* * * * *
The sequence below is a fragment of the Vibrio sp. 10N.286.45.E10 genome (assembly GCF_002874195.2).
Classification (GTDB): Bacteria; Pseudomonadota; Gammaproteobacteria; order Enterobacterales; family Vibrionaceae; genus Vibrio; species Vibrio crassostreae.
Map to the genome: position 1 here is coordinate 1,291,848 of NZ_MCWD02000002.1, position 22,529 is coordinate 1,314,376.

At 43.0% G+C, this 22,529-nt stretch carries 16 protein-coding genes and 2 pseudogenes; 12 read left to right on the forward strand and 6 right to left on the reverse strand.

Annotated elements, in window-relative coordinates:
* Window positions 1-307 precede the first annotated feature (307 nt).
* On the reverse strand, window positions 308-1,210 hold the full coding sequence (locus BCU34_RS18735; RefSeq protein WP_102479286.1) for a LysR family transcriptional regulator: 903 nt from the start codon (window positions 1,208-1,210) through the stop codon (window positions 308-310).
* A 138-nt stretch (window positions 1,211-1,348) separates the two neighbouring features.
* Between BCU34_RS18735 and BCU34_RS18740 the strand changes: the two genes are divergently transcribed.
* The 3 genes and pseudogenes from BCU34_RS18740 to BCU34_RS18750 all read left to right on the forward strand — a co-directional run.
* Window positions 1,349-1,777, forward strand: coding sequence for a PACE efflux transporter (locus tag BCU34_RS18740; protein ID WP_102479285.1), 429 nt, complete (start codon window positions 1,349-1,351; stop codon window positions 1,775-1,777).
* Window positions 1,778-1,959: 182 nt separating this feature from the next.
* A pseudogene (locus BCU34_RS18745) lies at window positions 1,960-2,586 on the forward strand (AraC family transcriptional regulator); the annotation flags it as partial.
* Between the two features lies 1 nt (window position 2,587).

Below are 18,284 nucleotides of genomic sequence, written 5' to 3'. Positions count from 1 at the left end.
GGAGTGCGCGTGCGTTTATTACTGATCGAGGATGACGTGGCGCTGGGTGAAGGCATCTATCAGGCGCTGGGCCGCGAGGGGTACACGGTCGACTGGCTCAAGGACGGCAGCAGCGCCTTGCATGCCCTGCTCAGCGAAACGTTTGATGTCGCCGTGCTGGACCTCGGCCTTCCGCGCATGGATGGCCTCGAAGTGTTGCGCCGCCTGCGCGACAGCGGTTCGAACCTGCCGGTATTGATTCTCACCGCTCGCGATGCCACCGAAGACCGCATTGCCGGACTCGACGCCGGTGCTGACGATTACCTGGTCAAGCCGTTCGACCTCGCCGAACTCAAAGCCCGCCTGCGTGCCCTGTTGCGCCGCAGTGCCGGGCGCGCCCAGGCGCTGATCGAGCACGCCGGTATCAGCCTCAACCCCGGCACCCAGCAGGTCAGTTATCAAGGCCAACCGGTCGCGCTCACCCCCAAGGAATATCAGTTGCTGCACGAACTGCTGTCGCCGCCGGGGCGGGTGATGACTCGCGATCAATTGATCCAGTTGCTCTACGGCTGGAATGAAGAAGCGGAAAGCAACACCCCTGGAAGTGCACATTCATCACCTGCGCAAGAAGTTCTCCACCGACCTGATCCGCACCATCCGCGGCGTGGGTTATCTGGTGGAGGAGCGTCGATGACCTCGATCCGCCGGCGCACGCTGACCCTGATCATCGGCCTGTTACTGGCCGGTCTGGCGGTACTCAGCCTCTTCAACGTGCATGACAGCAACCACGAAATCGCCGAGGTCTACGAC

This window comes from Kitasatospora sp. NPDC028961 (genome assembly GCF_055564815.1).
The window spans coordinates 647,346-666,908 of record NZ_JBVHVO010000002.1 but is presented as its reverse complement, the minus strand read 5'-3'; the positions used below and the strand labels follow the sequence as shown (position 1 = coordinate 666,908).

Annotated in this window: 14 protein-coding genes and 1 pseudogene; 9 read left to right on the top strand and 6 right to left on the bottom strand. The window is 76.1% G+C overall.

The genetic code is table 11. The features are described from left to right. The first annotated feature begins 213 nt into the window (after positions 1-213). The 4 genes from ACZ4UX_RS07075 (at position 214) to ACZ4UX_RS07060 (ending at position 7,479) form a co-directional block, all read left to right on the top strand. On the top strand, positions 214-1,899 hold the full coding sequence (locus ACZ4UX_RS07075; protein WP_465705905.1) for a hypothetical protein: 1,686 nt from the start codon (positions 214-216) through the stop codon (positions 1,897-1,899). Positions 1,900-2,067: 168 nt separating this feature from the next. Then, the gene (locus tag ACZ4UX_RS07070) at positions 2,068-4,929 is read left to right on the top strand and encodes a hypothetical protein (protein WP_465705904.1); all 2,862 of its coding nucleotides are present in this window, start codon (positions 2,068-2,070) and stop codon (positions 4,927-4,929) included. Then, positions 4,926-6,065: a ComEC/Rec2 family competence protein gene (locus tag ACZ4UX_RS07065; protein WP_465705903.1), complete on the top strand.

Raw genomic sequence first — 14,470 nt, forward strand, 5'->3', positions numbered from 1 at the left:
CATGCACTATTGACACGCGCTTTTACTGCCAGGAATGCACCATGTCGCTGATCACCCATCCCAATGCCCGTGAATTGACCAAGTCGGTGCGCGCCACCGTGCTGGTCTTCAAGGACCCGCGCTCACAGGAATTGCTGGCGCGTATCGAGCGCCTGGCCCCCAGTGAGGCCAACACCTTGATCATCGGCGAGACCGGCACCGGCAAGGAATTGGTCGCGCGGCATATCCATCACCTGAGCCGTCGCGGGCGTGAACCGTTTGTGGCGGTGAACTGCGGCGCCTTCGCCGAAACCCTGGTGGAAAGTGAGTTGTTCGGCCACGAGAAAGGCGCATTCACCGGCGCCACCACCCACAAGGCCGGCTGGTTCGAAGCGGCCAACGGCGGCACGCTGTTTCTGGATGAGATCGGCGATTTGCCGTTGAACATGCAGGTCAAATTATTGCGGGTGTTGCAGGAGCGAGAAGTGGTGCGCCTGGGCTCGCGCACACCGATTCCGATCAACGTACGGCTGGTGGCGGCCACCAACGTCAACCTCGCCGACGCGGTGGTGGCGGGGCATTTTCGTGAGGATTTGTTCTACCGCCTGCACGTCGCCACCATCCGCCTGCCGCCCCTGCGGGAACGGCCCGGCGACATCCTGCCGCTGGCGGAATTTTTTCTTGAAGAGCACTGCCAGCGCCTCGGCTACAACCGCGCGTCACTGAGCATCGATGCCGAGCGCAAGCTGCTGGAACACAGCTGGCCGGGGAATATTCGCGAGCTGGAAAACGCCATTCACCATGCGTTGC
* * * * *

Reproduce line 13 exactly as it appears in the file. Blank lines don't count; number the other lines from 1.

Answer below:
* A pseudogene (locus BCU34_RS18745) lies at window positions 1,960-2,586 on the forward strand (AraC family transcriptional regulator); the annotation flags it as partial.